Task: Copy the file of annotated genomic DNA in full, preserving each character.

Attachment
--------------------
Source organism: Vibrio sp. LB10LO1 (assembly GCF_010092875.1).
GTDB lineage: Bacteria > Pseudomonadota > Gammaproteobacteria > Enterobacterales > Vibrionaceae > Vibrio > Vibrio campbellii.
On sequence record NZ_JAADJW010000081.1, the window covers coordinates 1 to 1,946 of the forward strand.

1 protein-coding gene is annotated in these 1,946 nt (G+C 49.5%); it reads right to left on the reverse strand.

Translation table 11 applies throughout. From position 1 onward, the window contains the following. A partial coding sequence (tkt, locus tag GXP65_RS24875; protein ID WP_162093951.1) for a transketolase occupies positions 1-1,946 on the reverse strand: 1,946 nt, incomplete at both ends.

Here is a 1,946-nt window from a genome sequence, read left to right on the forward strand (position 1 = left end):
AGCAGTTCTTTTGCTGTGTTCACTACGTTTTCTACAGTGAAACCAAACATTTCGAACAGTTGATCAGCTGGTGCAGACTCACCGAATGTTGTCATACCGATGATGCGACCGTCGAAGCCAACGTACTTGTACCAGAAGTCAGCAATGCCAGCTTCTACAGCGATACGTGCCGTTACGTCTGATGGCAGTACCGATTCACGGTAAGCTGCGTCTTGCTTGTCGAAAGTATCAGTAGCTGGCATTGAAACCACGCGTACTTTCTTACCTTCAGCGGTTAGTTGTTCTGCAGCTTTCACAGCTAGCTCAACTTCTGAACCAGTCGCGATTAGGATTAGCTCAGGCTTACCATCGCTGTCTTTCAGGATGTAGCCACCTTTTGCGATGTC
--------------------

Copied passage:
Source organism: Vibrio sp. LB10LO1 (assembly GCF_010092875.1).
GTDB lineage: Bacteria > Pseudomonadota > Gammaproteobacteria > Enterobacterales > Vibrionaceae > Vibrio > Vibrio campbellii.
On sequence record NZ_JAADJW010000081.1, the window covers coordinates 1 to 1,946 of the forward strand.

1 protein-coding gene is annotated in these 1,946 nt (G+C 49.5%); it reads right to left on the reverse strand.

Translation table 11 applies throughout. From position 1 onward, the window contains the following. A partial coding sequence (tkt, locus tag GXP65_RS24875; protein ID WP_162093951.1) for a transketolase occupies positions 1-1,946 on the reverse strand: 1,946 nt, incomplete at both ends.

Here is a 1,946-nt window from a genome sequence, read left to right on the forward strand (position 1 = left end):
AGCAGTTCTTTTGCTGTGTTCACTACGTTTTCTACAGTGAAACCAAACATTTCGAACAGTTGATCAGCTGGTGCAGACTCACCGAATGTTGTCATACCGATGATGCGACCGTCGAAGCCAACGTACTTGTACCAGAAGTCAGCAATGCCAGCTTCTACAGCGATACGTGCCGTTACGTCTGATGGCAGTACCGATTCACGGTAAGCTGCGTCTTGCTTGTCGAAAGTATCAGTAGCTGGCATTGAAACCACGCGTACTTTCTTACCTTCAGCGGTTAGTTGTTCTGCAGCTTTCACAGCTAGCTCAACTTCTGAACCAGTCGCGATTAGGATTAGCTCAGGCTTACCATCGCTGTCTTTCAGGATGTAGCCACCTTTTGCGATGTC